By Melonie Flomer firstname.lastname@example.org
March 26, 2014
ROCKINGHAM — Physical science. Forces and motion. Wind resistance. Friction.
These are the scientific principles five Rockingham Middle School students will put to the test while preparing to compete in the North Carolina Gravity Games. The competition is set for April 5 in downtown Lenoir.
The Gravity Games, a STEM initiative co-sponsored by Appalachian State University and tech giant Google, is designed to remind students that science can be fun. STEM is the acronym for a group of the related fields of the study of science, technology, engineering and mathematics. The fun begins when the middle or high school team receives a free kit from Google and ASU with all the parts needed to assemble a fully functional box car.
“This is like something dads used to do in the garage with their kids back in the ’50s,” said science teacher Christy Wikane. “When kids get their hands on tools, they get so engaged and excited.”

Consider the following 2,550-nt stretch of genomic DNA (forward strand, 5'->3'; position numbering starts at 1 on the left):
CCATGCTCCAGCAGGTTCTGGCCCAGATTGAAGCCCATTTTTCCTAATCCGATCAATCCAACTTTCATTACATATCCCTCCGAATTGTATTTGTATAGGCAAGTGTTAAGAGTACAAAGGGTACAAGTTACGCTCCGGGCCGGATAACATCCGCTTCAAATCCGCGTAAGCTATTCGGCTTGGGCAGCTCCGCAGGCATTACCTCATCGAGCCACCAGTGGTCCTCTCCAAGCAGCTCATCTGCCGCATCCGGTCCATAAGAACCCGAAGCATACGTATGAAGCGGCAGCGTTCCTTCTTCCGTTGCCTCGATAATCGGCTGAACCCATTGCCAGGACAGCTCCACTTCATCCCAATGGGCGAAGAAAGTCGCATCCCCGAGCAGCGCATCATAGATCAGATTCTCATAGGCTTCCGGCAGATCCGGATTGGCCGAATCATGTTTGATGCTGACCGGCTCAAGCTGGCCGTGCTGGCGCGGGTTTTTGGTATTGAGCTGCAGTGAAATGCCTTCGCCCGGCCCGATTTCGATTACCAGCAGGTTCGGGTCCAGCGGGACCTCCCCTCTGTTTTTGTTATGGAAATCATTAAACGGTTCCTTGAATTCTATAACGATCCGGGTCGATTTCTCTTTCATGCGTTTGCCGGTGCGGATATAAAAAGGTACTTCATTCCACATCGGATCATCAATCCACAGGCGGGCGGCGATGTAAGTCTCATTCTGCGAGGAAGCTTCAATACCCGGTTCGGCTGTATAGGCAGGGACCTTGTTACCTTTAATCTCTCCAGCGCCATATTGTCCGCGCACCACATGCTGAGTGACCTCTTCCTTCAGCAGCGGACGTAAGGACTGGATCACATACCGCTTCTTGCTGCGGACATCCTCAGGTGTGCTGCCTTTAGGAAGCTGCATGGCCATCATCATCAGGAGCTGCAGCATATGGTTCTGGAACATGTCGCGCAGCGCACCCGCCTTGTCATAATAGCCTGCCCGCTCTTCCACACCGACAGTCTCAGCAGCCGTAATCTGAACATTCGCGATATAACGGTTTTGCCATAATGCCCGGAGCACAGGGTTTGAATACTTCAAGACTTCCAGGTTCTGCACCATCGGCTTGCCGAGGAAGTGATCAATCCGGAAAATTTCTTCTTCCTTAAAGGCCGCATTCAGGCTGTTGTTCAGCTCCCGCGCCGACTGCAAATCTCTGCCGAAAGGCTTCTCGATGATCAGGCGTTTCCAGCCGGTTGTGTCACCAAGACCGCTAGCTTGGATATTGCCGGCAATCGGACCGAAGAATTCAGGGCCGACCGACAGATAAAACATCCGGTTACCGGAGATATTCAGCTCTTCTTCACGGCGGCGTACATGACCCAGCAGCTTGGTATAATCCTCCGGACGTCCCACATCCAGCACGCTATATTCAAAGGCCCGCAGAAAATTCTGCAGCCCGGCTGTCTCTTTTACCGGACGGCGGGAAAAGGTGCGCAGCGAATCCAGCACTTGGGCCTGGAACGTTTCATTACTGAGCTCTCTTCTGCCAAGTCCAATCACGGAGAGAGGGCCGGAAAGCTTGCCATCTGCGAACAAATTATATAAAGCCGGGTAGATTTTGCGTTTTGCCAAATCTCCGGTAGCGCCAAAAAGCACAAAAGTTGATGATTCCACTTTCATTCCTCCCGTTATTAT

It all began when Wikane received an email from Wayne Capps, of Morehead Planetarium in Chapel Hill. The planetarium sponsors about 10 STEM teams for the games. The email invited Wikane to recruit five students for a team from Rockingham Middle School. She posted signs in the hallways and notices onto the school website.
Soon, the team of five seventh-graders was assembled. Team member Dylan Goins has a special reason for celebrating his selection for the project.
“I was pretty excited when I found out about it,” he said. “I was supposed to be in the Science Olympiad before and we’d built a car, but I was sick that day and I didn’t get to go.”
Now Dylan will be building another car with his teammates — and this car will compete in a real race, on a real street, against real competitors.
This is the first year a school from Richmond County has participated in the Gravity Games. Dylan will continue to work with the other members of his team — Aaliyah Patterson, Ashley McGuire, Johnny Tingle and Gabrielle Davis — as they build their mean street machine for the upcoming race.
The NC Gravity Games are free and open to the public. Events begin at 8:30 a.m. and end at 3 p.m. with racing taking place on Ashe Avenue. An awards presentation will be made on stage at the corner of Main Street and West Avenue. For more information, visit www.ncgravitygames.com.